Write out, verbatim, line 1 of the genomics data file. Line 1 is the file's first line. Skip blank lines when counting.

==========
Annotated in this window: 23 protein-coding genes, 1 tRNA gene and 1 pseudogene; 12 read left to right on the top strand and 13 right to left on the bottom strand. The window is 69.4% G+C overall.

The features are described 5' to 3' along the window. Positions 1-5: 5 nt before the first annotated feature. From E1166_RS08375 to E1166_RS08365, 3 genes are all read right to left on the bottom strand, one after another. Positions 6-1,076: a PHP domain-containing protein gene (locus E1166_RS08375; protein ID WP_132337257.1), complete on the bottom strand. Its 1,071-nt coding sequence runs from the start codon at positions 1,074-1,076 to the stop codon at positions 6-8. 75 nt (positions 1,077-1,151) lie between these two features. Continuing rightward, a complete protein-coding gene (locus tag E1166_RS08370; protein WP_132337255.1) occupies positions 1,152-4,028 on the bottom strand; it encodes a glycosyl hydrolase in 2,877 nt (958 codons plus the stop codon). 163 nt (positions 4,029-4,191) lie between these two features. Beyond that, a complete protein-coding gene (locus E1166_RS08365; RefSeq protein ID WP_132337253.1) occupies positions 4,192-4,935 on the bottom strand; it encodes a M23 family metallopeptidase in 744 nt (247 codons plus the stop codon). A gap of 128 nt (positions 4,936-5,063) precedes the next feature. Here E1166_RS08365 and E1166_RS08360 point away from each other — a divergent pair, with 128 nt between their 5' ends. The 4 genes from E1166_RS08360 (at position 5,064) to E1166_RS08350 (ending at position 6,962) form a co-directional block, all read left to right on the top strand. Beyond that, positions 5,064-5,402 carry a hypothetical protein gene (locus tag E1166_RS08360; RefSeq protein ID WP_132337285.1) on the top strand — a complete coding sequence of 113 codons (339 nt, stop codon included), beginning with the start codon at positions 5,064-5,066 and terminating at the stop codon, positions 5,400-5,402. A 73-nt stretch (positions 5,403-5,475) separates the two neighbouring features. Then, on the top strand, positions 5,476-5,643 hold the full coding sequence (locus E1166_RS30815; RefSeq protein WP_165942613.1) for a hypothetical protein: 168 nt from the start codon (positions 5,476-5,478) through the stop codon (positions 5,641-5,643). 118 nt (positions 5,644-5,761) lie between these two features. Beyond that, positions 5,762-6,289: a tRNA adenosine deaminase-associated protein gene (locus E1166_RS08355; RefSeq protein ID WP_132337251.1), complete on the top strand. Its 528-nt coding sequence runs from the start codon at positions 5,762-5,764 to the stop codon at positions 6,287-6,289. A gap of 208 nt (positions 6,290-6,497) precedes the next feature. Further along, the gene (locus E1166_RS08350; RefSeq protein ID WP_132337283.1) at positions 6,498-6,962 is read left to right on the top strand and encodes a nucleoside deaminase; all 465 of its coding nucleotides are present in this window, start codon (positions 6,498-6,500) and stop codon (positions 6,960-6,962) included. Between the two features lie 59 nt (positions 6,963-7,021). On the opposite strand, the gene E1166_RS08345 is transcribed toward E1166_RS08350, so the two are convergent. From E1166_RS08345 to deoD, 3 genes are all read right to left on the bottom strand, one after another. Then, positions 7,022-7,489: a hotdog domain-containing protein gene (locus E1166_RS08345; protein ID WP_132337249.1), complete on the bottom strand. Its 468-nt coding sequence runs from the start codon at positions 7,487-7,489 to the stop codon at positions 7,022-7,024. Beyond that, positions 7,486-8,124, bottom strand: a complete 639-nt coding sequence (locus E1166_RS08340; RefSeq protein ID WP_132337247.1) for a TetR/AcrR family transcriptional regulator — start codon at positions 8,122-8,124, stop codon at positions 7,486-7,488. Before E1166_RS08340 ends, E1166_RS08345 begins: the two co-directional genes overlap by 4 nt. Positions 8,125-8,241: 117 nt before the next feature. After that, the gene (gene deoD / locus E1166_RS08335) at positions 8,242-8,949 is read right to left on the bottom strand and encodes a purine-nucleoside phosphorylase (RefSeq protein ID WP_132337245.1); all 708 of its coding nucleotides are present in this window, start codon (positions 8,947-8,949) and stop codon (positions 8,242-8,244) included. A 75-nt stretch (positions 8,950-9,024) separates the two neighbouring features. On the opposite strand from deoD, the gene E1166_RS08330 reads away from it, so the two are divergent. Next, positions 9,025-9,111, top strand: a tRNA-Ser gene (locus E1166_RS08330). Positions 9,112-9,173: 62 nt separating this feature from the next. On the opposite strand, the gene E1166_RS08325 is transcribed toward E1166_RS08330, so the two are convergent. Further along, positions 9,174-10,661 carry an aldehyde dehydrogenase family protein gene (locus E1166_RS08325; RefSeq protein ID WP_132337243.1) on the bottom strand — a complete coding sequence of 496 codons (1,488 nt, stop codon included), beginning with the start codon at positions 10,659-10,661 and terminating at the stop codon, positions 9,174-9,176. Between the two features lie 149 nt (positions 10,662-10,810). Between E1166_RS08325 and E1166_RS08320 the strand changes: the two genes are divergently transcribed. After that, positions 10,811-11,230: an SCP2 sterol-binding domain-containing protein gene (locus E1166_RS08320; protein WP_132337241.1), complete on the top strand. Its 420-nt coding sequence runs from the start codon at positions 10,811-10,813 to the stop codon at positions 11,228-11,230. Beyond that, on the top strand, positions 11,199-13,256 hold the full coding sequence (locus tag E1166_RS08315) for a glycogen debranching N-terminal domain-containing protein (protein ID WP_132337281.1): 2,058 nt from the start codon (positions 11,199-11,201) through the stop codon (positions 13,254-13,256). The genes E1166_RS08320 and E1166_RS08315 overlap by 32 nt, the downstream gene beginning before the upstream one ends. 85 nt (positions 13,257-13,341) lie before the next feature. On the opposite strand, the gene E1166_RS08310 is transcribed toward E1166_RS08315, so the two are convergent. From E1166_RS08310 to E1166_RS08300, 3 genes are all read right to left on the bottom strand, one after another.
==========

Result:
Annotated in this window: 23 protein-coding genes, 1 tRNA gene and 1 pseudogene; 12 read left to right on the top strand and 13 right to left on the bottom strand. The window is 69.4% G+C overall.